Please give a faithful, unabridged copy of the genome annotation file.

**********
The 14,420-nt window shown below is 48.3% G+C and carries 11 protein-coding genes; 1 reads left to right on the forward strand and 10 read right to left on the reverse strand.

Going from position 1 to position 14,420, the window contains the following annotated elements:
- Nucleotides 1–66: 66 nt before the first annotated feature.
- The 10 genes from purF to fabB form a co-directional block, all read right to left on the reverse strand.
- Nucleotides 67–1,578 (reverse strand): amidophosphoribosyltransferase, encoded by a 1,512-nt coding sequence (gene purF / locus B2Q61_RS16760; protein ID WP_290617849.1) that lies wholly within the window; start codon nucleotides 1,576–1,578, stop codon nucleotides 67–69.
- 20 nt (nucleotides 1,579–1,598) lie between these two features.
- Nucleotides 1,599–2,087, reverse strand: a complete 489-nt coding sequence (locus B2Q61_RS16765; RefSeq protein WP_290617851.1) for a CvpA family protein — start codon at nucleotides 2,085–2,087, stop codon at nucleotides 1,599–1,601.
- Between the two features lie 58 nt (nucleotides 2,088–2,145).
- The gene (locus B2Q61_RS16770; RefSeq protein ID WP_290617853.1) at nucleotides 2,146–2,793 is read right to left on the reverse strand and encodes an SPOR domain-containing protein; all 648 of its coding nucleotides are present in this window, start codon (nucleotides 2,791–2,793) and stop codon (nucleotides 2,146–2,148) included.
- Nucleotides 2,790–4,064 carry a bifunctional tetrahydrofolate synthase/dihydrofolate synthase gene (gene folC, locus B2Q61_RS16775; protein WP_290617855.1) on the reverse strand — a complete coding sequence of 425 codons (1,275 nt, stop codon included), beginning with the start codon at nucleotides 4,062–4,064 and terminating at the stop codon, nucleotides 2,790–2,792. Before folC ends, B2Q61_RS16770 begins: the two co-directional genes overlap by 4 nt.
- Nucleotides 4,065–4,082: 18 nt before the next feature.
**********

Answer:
The 14,420-nt window shown below is 48.3% G+C and carries 11 protein-coding genes; 1 reads left to right on the forward strand and 10 read right to left on the reverse strand.

Going from position 1 to position 14,420, the window contains the following annotated elements:
- Nucleotides 1–66: 66 nt before the first annotated feature.
- The 10 genes from purF to fabB form a co-directional block, all read right to left on the reverse strand.
- Nucleotides 67–1,578 (reverse strand): amidophosphoribosyltransferase, encoded by a 1,512-nt coding sequence (gene purF / locus B2Q61_RS16760; protein ID WP_290617849.1) that lies wholly within the window; start codon nucleotides 1,576–1,578, stop codon nucleotides 67–69.
- 20 nt (nucleotides 1,579–1,598) lie between these two features.
- Nucleotides 1,599–2,087, reverse strand: a complete 489-nt coding sequence (locus B2Q61_RS16765; RefSeq protein WP_290617851.1) for a CvpA family protein — start codon at nucleotides 2,085–2,087, stop codon at nucleotides 1,599–1,601.
- Between the two features lie 58 nt (nucleotides 2,088–2,145).
- The gene (locus B2Q61_RS16770; RefSeq protein ID WP_290617853.1) at nucleotides 2,146–2,793 is read right to left on the reverse strand and encodes an SPOR domain-containing protein; all 648 of its coding nucleotides are present in this window, start codon (nucleotides 2,791–2,793) and stop codon (nucleotides 2,146–2,148) included.
- Nucleotides 2,790–4,064 carry a bifunctional tetrahydrofolate synthase/dihydrofolate synthase gene (gene folC, locus B2Q61_RS16775; protein WP_290617855.1) on the reverse strand — a complete coding sequence of 425 codons (1,275 nt, stop codon included), beginning with the start codon at nucleotides 4,062–4,064 and terminating at the stop codon, nucleotides 2,790–2,792. Before folC ends, B2Q61_RS16770 begins: the two co-directional genes overlap by 4 nt.
- Nucleotides 4,065–4,082: 18 nt before the next feature.